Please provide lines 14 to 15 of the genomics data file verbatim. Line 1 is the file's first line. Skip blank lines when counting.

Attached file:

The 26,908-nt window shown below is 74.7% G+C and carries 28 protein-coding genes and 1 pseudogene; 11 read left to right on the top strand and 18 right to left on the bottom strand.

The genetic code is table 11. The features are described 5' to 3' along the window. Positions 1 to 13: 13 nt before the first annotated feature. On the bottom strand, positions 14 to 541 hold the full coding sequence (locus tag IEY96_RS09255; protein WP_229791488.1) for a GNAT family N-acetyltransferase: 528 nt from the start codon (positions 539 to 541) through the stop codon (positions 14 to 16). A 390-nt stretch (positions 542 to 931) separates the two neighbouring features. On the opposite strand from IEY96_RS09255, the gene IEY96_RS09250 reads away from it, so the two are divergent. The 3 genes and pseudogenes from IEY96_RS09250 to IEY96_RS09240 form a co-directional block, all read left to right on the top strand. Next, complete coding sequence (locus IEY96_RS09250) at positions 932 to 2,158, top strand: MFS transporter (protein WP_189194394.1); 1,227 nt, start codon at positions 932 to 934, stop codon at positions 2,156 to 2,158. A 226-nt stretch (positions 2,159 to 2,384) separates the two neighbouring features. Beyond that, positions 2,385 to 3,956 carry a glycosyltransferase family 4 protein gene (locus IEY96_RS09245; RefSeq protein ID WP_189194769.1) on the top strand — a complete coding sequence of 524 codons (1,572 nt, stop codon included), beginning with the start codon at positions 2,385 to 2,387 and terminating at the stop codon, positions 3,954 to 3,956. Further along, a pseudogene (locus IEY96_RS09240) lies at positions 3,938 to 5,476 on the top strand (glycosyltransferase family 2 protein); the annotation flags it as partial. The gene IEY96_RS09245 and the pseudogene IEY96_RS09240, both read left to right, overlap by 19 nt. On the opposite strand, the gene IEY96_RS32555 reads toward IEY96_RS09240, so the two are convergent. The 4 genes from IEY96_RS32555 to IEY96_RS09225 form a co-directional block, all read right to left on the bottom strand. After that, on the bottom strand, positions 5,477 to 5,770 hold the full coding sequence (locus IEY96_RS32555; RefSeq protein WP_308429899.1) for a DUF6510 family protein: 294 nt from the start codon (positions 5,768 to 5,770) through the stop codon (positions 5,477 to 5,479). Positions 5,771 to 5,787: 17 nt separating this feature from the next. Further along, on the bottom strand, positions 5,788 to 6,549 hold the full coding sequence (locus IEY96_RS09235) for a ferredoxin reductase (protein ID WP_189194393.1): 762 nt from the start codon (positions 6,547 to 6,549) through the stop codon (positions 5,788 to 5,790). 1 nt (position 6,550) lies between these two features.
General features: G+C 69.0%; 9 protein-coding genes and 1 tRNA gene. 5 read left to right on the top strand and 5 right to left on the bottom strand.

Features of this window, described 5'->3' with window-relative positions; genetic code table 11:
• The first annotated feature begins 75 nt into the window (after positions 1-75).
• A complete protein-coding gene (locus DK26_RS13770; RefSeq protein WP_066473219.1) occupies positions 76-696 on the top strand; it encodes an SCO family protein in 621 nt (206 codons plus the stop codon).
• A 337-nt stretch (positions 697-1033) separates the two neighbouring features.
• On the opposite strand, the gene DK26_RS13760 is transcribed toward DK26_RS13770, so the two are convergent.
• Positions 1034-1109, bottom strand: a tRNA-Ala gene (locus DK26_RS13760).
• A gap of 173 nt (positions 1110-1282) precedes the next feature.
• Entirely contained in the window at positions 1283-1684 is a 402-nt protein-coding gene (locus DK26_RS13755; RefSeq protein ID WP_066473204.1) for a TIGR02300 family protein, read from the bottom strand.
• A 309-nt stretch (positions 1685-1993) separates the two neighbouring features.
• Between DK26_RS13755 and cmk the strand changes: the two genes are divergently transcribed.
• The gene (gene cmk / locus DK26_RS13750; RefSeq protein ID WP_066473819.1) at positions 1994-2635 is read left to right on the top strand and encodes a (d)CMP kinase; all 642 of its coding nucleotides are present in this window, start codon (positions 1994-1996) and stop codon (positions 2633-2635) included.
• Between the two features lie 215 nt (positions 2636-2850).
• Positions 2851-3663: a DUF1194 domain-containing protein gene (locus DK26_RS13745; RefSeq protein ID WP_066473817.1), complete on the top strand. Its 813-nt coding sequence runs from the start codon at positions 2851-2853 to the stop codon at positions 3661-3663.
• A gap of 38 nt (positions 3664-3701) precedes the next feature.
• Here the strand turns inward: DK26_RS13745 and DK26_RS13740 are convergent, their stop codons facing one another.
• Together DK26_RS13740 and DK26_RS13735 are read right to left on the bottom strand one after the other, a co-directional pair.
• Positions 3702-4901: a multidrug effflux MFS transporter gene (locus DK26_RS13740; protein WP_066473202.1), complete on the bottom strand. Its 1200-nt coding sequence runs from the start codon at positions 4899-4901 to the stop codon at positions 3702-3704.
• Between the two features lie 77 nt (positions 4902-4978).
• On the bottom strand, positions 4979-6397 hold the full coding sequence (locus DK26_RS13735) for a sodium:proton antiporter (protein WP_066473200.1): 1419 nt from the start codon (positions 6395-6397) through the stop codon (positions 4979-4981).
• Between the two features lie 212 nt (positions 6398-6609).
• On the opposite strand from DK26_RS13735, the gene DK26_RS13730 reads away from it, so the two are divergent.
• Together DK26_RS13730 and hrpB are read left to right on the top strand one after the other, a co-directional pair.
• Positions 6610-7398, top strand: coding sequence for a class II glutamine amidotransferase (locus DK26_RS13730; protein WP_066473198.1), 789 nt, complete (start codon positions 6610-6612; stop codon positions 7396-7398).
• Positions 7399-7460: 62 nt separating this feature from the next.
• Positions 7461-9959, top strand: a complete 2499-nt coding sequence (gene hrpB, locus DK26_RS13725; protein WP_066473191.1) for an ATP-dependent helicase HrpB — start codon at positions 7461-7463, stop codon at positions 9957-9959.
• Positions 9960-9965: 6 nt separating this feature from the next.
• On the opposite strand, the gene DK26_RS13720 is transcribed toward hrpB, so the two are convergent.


• The gene (gene cmk / locus DK26_RS13750; RefSeq protein ID WP_066473819.1) at positions 1994-2635 is read left to right on the top strand and encodes a (d)CMP kinase; all 642 of its coding nucleotides are present in this window, start codon (positions 1994-1996) and stop codon (positions 2633-2635) included.
• Between the two features lie 215 nt (positions 2636-2850).